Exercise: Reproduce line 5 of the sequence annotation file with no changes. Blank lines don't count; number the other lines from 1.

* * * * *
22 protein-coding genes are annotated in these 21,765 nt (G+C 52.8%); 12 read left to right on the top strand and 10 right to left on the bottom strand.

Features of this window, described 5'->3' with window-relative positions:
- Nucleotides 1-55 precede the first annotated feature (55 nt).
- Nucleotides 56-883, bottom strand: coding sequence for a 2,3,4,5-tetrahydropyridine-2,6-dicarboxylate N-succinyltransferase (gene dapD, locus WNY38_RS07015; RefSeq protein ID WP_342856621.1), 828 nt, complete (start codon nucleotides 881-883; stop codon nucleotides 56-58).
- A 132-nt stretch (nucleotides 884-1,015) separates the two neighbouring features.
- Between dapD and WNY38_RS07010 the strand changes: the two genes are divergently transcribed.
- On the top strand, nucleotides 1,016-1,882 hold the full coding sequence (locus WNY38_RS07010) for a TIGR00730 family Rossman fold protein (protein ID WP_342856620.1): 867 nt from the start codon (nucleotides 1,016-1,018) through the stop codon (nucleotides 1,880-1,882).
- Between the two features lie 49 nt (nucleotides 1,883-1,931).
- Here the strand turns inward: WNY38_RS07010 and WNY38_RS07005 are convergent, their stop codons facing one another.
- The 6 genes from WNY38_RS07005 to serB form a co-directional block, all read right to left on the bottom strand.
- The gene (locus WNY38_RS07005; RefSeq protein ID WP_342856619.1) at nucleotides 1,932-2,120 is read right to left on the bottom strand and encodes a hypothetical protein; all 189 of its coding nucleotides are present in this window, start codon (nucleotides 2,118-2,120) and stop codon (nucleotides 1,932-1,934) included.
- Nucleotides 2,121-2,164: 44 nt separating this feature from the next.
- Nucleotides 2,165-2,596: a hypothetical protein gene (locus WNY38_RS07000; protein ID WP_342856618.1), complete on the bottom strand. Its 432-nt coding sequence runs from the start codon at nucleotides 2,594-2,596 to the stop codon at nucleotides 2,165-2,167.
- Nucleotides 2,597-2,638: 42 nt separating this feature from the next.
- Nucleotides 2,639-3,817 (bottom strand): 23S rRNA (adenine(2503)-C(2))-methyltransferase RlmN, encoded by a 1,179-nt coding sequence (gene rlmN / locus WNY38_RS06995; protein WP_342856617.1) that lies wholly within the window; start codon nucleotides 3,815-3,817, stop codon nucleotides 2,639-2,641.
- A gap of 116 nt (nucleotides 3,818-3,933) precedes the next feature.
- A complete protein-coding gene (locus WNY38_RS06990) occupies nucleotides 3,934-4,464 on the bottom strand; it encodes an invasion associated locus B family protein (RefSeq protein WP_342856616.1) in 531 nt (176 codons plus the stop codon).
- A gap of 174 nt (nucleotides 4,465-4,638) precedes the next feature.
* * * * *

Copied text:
- A 132-nt stretch (nucleotides 884-1,015) separates the two neighbouring features.